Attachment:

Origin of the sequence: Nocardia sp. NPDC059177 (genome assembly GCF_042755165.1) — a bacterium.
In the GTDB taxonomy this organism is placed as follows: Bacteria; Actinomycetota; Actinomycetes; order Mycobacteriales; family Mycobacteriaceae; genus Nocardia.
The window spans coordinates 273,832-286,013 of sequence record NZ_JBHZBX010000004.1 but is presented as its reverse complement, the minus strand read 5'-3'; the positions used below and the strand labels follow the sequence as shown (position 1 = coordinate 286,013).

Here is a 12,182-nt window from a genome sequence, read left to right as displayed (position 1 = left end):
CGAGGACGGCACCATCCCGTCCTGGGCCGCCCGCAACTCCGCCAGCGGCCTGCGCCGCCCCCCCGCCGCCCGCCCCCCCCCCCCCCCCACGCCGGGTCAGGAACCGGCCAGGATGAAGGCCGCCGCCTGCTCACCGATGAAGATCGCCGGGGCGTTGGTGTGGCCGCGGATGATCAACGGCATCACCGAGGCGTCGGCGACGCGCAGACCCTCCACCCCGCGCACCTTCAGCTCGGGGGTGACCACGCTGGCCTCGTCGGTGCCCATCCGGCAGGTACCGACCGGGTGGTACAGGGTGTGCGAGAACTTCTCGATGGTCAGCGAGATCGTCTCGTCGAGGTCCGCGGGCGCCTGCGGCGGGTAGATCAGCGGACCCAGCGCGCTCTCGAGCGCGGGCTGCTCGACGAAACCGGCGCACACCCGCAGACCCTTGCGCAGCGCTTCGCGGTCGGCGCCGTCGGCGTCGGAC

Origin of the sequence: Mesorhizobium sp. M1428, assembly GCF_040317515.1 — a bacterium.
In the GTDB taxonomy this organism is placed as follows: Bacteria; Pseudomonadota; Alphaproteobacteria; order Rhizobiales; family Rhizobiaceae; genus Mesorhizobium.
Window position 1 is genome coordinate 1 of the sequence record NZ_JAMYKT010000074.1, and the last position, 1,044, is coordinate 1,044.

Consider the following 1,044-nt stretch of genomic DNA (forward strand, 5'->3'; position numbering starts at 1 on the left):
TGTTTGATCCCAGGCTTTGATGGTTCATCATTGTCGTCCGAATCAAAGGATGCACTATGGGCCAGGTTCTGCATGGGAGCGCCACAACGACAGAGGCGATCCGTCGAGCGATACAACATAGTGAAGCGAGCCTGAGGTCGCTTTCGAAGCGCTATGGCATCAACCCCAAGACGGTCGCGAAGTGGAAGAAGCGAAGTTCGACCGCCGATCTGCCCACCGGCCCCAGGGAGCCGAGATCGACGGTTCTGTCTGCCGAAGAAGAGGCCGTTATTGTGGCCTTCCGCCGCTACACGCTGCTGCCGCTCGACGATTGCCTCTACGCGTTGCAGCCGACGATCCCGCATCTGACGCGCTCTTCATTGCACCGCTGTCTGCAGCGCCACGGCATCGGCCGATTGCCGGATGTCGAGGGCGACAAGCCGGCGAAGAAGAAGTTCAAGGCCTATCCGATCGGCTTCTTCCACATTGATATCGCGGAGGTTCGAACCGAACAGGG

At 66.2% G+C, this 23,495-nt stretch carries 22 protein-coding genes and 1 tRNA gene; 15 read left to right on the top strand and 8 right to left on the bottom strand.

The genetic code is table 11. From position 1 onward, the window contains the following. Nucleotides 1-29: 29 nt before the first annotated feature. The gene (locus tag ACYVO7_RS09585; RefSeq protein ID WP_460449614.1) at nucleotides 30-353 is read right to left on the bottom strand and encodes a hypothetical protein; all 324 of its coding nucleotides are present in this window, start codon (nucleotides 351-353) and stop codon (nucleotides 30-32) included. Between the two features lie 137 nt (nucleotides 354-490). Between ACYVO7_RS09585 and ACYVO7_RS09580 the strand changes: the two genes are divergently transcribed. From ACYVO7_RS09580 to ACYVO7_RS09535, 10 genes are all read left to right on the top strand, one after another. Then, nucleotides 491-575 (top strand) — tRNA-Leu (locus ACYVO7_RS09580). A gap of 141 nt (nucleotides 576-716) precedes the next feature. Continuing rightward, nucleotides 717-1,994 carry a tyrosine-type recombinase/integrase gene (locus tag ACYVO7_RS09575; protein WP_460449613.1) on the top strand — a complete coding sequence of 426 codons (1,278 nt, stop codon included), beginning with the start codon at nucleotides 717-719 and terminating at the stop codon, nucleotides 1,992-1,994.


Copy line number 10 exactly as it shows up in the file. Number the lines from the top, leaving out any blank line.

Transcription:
TGTTTGATCCCAGGCTTTGATGGTTCATCATTGTCGTCCGAATCAAAGGATGCACTATGGGCCAGGTTCTGCATGGGAGCGCCACAACGACAGAGGCGATCCGTCGAGCGATACAACATAGTGAAGCGAGCCTGAGGTCGCTTTCGAAGCGCTATGGCATCAACCCCAAGACGGTCGCGAAGTGGAAGAAGCGAAGTTCGACCGCCGATCTGCCCACCGGCCCCAGGGAGCCGAGATCGACGGTTCTGTCTGCCGAAGAAGAGGCCGTTATTGTGGCCTTCCGCCGCTACACGCTGCTGCCGCTCGACGATTGCCTCTACGCGTTGCAGCCGACGATCCCGCATCTGACGCGCTCTTCATTGCACCGCTGTCTGCAGCGCCACGGCATCGGCCGATTGCCGGATGTCGAGGGCGACAAGCCGGCGAAGAAGAAGTTCAAGGCCTATCCGATCGGCTTCTTCCACATTGATATCGCGGAGGTTCGAACCGAACAGGG